During the first few months (until about 10 months), a baby needs feeding approximately every two to three hours. As the baby grows, the gap between meals can be increased to four hours. Since a chile's first few years are a period of prolific all-round growth, a combination of wheat/rice with dals (lentils) is known to be as rich a source of proteins as meat. Together with soyabean products such as nuggets, a vegetarian baby gets as much nutrition as a non-vegetarian one.

But while all these are essential for a baby, Sharma also points out that it is never too early to initiate healthy eating habits in infants. Says she, "Sugar is not a natural product and its addition to milk is never necessary. So mothers should try and get their babies used to milk without any sweetening right from the start. Moreover, since breast milk is rather dilute, babies are not naturally used to a sweet taste. It is developed later by mothers who give sugar to their babies."

Sharma also feels that sweets in concentrated forms as in biscuits, jams and ice creams should be discouraged because snacking on these items kills the appetite, especially close to meal times. Not only that, they are digested quickly leaving the child perpetually hungry.

All three classes of food proteins (from milk and diary products, eggs, meat, whole grains and legumes like beans), fats (primarily as ghee, oil, butter) and carbohydrates (in the form of cereals and grain products, vegetables and fruits ) are essential for a child's normal development. But of these, proteins are the most important from the point of view of the rapid growth taking place in a child.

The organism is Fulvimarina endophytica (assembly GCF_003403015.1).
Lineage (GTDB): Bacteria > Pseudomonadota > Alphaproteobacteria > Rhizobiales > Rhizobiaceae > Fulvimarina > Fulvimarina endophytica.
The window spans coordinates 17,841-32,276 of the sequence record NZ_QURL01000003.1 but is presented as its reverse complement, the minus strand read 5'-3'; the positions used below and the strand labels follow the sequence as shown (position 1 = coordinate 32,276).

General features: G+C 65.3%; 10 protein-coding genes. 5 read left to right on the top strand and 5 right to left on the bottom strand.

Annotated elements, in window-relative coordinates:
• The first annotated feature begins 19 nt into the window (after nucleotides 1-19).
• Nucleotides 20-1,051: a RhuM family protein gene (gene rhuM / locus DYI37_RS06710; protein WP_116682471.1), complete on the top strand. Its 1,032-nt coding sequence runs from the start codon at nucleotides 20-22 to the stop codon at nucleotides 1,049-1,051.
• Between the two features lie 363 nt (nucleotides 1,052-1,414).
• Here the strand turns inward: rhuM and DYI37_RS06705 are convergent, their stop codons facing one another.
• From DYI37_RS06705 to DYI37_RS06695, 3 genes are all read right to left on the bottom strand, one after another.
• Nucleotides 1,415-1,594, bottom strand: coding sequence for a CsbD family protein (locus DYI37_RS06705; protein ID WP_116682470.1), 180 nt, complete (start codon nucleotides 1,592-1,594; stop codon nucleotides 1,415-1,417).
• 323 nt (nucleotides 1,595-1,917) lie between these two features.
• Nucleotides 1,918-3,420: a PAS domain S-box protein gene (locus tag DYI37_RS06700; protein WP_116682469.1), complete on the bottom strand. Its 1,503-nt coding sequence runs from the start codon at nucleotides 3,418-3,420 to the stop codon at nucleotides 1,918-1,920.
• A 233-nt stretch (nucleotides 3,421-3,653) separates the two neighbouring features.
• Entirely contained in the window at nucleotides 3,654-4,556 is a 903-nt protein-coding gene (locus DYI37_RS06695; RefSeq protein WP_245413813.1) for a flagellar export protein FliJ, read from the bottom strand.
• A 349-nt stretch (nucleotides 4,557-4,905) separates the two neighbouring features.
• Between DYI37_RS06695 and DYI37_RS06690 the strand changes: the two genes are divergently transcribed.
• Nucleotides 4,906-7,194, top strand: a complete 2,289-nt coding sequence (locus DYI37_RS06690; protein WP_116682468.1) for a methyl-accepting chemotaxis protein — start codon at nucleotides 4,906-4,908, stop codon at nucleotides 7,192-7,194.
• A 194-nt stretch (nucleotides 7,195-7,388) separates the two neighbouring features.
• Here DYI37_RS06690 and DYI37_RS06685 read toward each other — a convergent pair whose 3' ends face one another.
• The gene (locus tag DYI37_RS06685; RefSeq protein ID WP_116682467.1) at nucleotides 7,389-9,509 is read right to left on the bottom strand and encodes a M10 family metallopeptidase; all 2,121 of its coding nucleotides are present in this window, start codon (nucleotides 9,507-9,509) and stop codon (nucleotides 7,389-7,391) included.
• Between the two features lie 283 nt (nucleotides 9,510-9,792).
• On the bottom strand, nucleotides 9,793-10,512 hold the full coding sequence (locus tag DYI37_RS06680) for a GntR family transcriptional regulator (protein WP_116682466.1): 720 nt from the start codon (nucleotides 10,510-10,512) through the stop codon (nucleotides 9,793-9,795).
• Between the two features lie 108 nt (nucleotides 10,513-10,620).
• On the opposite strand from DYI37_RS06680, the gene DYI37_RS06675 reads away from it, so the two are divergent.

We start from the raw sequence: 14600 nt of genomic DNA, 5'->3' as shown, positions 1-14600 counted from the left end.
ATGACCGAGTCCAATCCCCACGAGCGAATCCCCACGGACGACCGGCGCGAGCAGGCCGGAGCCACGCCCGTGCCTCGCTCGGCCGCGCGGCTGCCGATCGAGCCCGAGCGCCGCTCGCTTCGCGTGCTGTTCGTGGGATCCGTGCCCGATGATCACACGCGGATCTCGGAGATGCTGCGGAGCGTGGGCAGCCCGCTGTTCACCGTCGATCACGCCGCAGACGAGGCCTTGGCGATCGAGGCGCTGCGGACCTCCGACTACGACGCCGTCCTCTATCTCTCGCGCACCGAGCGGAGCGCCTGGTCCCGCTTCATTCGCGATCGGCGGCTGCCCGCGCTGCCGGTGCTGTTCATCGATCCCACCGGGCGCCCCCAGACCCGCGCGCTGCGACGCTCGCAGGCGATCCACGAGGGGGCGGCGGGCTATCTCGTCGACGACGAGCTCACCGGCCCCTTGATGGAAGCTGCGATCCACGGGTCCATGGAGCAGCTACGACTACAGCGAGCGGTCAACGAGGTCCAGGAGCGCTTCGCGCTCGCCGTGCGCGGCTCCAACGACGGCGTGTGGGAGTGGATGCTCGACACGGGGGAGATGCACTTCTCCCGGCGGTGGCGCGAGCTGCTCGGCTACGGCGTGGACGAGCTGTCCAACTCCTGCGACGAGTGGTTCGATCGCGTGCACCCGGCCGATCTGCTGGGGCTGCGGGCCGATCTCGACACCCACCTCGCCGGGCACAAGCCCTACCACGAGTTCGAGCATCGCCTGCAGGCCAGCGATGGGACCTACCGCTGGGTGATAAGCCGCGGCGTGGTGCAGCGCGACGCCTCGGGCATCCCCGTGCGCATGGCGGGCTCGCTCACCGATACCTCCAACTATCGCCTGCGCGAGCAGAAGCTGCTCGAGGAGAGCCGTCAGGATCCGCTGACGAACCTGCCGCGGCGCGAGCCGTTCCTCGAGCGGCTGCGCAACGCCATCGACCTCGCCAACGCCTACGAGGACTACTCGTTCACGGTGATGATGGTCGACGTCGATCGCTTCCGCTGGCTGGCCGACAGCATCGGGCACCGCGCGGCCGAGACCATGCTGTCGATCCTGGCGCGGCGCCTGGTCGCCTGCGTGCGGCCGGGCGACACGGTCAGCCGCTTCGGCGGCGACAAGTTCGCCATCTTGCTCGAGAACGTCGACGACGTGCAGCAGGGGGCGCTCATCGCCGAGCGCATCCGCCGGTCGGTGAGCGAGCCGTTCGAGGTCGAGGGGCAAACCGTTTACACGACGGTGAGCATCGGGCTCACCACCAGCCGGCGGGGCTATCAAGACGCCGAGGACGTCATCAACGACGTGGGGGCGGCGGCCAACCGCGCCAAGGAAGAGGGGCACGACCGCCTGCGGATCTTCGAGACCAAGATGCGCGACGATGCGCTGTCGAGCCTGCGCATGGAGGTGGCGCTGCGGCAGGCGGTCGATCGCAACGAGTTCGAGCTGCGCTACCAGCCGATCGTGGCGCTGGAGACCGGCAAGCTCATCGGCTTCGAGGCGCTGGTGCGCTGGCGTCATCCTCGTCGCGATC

These is a simple way of working out what to feed a child and in what quantities. Imagine a food pyramid in which the base of the pyramid is formed by vegetables, fruits, cereals and whole grains. These can be eaten in the largest quantities. Above the base are milk, cheese, lean meats, chicken, legumes and grams which should be consumed in moderation. The apex of the pyramid is formed by sugars, salt, oil and cream, which should be eaten in the least quantities.

Once a child is over a year old, he or she can eat almost everything an adult does. According to pediatricians, while it is more convenient to feed a child separately, the child should eat at least one meal with the family so that he or she can sample tidbits from the adults' plates and gradually develop a taste for a variety of everyday food.

It is also better to encourage snacks rich in protein and complex carbohydrates such as whole wheat biscuits, cereals, fruit, nuts and gur (jaggery). In short, almost everything that applies to the adult diet does to children too.

And the thing to remember when bringing up a baby is that no diet is a magic formula. Many mothers despair for their children's health, complaining that they are finicky and just won't eat. Just remember that beyond a certain point nature takes over from nurture what's in the genes is likely to show up eventually. WFS

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Food for sensitive stomach